At around 7 years sober, and with no real success in my attempts at meditation, I had a profound spiritual encounter which left me with not only the ability to meditate on a deep level, but a thirst for it. I finally got a sponsor after 4 years of sporadic sobriety. I had a tendency to get sober, feel all fresh and new, and after a couple weeks or months I became just another face in the rooms and I would "run,” as in return to the dark bars and party scene where I was delusional enough to believe I was special. This was my M.O. and resulted in my failure to experience real life or develop emotionally the way a young woman might who was living in reality. As I began to put together some sober time I would hit these spots and still wanted to run...maybe not to the bar or to a drink, but to something that would make me feel New and Special again. My sponsor Mary B (long gone now) would say to me, "Can you just do nothing tonight, and in the morning we can talk, and if you still feel the same way we can look at your options?”
Invariably I didn't feel the same in the morning. The desire to RUN would have subsided and after a couple of years I had begun to refer to my new way of life as "Staying and Praying.”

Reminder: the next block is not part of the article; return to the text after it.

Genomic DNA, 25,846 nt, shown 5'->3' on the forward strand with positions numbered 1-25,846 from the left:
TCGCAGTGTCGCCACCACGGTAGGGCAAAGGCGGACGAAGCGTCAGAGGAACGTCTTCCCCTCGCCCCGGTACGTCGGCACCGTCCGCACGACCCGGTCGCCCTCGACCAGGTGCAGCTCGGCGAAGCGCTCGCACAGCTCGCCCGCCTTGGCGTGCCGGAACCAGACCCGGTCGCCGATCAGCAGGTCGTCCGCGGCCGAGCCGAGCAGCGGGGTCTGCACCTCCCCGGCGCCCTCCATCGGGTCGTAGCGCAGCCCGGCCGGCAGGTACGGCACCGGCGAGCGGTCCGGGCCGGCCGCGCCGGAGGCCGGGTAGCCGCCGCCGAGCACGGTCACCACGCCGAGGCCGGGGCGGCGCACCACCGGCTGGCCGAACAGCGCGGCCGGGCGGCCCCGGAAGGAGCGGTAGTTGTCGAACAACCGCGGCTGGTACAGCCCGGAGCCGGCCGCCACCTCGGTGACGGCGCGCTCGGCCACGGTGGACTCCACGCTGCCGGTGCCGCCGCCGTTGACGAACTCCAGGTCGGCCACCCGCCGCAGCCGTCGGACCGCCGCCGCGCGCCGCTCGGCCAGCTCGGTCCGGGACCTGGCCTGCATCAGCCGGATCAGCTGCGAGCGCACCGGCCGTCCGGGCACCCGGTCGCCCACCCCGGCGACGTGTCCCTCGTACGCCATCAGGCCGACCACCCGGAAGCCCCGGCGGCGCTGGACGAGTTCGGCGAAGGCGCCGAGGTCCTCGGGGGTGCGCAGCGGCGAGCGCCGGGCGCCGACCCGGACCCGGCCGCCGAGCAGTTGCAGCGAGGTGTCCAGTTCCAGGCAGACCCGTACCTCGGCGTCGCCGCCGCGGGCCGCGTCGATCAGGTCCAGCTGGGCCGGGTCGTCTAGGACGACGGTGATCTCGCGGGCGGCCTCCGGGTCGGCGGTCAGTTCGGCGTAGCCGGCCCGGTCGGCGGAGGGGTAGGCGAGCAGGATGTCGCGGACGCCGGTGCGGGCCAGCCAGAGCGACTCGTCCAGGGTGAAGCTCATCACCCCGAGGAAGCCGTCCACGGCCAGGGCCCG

To Stay and Pray is to feel and experience the things that you don't want to feel or experience. You stay in it, feel it, experience it; this is not easy, but praying while you are "staying" will allow you to carry it to fruition. I tended to react and move quickly away from whatever was uncomfortable for me, even if it was something or someone I needed to learn from. Before recovery I just left the situation or the person, never having learned what it was I was supposed to learn. For example:
Boss hurt my feelings...I'll just quit
Husband hurt my feelings...I'll leave
Co-worker pisses me off I'll quit
Boyfriend moved to a new job and didn't take me with him, so I broke up with him rather than wait and see if it might work out.
There were so many other opportunities I missed because I was not willing to "feel" the feeling. I made things complicated that could have been easy had I just waited to see what could happen.
I stayed and prayed in my job and have a successful career. I've stayed and prayed in my marriage and have a friendship with my husband that we only have because we endured and knew we would stay no matter what. Praying all along. Unbelievable! I cannot tell you the reward that comes from Staying and Praying. It is the reason I am sober 34 years and the reason my life is what it is.
Journaling, the process of exploring thoughts and feelings through the written word, is explored in this episode of The Recovery Sessions 2.Read More
Bill discusses creating and maintaining a conscious relationship with a higher power through meditation.Read More
Tom Catton speaks with us about his experience with a spiritual "beachcomber" and how her work transformed his recovery in a mindful practice.Read More
Meg speaks with us about how her yoga practice enhances her Progressive Recovery, and creates a new form of community for those in recovery.Read More